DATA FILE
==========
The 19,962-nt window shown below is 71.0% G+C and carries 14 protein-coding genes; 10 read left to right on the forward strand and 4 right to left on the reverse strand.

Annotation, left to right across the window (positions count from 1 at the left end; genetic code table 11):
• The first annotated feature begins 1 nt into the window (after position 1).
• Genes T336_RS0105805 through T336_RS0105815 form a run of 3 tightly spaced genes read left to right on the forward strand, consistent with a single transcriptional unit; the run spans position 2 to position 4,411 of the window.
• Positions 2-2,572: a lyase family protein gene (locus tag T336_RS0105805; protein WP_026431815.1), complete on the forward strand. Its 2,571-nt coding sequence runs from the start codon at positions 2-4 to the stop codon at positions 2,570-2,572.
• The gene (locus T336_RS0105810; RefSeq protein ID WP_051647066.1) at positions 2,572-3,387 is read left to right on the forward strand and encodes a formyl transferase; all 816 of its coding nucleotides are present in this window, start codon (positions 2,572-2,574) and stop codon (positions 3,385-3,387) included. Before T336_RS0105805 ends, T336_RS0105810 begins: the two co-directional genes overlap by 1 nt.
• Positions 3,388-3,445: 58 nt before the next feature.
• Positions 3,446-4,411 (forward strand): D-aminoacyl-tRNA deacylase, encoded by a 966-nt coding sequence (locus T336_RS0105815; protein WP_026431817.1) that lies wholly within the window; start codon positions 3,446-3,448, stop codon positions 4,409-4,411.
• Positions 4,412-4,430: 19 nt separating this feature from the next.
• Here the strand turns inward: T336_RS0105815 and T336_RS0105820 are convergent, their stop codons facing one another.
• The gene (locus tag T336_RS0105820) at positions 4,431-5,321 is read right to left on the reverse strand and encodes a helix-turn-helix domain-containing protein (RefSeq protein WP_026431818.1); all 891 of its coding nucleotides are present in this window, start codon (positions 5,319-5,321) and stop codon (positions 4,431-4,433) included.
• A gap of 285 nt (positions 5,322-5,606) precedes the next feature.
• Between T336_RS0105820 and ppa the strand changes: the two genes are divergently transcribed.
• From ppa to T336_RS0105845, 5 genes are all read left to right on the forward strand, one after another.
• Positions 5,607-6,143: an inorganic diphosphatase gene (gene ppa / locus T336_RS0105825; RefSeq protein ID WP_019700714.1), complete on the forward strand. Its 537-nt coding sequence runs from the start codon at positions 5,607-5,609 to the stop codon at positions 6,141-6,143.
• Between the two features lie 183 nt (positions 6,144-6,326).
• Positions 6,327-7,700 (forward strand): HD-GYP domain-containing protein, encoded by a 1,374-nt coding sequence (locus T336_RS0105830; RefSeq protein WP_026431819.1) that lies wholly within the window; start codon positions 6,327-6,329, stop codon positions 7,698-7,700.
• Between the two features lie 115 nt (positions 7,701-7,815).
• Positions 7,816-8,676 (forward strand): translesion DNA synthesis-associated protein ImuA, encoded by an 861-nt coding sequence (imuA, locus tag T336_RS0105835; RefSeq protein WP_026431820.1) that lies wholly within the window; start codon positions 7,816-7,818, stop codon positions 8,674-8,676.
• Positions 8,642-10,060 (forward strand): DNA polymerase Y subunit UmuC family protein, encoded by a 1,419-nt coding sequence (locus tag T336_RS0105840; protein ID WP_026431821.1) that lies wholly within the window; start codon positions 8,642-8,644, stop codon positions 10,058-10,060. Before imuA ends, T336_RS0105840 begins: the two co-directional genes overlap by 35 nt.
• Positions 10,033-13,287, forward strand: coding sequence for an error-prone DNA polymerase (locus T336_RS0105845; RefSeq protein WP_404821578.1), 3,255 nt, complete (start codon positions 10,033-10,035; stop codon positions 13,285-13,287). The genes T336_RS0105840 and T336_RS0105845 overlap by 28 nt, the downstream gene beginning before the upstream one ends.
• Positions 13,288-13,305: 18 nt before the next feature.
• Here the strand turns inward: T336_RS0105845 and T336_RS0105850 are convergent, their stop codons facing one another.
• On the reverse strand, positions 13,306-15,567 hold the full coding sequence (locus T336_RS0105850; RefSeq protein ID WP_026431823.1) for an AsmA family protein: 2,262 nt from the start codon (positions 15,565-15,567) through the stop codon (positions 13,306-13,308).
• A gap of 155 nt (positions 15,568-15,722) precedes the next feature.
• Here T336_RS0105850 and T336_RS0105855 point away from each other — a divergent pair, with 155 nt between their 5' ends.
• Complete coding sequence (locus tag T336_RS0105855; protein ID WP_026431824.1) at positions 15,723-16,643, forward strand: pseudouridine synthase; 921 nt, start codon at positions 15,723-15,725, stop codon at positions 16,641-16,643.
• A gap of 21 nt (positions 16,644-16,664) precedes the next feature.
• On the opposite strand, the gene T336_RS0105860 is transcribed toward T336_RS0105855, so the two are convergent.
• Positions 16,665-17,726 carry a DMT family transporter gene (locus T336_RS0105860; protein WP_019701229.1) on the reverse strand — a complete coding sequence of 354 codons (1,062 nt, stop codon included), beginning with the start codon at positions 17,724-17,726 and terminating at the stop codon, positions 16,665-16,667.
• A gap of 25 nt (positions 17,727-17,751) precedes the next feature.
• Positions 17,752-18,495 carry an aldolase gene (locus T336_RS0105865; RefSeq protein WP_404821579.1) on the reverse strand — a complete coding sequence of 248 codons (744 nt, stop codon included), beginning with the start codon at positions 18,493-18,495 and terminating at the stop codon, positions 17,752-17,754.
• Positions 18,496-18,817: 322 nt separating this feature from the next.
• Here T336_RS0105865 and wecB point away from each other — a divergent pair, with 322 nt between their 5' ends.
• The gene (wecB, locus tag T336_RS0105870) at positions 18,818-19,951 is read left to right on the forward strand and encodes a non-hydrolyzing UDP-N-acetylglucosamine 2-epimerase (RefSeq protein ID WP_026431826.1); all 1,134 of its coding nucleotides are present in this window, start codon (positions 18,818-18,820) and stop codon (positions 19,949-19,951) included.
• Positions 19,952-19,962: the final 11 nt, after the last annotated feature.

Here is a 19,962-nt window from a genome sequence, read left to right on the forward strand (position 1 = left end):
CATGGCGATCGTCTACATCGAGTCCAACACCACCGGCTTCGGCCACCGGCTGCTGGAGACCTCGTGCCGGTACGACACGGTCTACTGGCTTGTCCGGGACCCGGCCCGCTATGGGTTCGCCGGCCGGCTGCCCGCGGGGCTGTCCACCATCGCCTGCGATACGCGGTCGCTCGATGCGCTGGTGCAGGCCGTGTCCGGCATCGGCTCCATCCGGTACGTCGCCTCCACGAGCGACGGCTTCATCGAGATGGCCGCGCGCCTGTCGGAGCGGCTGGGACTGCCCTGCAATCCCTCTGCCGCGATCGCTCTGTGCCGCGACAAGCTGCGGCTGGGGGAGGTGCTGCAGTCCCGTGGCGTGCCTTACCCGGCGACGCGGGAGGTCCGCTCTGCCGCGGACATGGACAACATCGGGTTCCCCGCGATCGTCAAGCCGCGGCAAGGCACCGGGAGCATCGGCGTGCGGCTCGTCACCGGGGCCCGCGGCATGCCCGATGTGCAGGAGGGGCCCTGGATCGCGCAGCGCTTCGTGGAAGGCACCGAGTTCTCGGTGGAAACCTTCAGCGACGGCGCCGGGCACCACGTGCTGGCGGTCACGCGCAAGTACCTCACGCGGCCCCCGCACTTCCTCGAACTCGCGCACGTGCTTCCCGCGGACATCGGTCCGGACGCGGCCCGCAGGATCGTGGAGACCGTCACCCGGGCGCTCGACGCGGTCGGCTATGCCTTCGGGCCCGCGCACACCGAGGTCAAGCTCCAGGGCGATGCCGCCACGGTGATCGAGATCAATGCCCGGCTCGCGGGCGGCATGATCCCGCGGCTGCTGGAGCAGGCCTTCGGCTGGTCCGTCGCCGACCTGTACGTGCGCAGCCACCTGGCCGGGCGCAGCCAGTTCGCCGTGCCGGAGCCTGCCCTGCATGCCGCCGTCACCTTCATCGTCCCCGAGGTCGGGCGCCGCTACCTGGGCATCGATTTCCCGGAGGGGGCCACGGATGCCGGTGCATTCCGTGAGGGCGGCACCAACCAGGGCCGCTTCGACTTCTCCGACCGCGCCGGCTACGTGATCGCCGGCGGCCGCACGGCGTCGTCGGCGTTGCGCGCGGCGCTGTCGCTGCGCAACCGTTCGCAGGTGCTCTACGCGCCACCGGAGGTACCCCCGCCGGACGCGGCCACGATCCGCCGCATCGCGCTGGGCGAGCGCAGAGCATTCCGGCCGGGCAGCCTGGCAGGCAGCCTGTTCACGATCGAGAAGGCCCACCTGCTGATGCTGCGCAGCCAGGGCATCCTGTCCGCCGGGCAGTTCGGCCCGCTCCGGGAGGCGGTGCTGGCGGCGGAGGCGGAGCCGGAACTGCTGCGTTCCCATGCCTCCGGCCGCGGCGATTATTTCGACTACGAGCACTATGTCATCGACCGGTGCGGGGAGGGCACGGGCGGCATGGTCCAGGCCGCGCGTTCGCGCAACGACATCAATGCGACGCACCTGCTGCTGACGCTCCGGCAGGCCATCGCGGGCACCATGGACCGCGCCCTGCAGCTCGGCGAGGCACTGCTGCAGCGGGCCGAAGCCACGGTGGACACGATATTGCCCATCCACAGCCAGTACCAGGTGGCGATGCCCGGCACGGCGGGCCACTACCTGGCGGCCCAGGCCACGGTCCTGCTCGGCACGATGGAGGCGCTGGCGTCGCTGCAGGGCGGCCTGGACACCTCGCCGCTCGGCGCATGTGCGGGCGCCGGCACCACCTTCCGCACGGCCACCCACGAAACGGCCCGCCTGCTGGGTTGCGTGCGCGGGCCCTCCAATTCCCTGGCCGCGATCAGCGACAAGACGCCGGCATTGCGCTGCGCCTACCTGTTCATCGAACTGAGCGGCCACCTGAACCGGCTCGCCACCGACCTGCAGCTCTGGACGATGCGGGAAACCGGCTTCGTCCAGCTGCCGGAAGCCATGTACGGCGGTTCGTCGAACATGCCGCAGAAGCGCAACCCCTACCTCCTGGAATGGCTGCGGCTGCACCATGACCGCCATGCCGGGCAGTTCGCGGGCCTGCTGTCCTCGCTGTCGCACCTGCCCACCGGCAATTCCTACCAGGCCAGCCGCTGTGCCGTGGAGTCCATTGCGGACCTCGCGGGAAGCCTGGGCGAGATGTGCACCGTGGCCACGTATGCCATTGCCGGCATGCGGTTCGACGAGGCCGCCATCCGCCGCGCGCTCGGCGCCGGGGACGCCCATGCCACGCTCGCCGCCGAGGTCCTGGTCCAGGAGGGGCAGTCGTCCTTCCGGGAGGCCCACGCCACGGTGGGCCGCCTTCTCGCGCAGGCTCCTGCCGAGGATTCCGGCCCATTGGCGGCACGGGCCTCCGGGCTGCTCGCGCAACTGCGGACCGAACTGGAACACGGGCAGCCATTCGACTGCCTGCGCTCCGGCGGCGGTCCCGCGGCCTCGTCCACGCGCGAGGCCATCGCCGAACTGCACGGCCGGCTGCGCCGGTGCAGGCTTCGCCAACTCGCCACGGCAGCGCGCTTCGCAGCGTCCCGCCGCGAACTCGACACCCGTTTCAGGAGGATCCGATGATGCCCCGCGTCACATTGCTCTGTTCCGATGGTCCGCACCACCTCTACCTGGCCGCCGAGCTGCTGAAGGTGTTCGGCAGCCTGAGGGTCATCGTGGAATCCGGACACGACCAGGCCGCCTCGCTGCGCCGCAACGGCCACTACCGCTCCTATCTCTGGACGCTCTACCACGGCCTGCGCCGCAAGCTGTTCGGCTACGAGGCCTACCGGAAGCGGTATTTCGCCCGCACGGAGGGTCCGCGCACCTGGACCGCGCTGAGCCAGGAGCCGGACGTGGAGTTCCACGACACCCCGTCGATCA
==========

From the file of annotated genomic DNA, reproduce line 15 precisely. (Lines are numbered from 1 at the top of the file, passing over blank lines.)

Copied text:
• Positions 5,607-6,143: an inorganic diphosphatase gene (gene ppa / locus T336_RS0105825; RefSeq protein ID WP_019700714.1), complete on the forward strand. Its 537-nt coding sequence runs from the start codon at positions 5,607-5,609 to the stop codon at positions 6,141-6,143.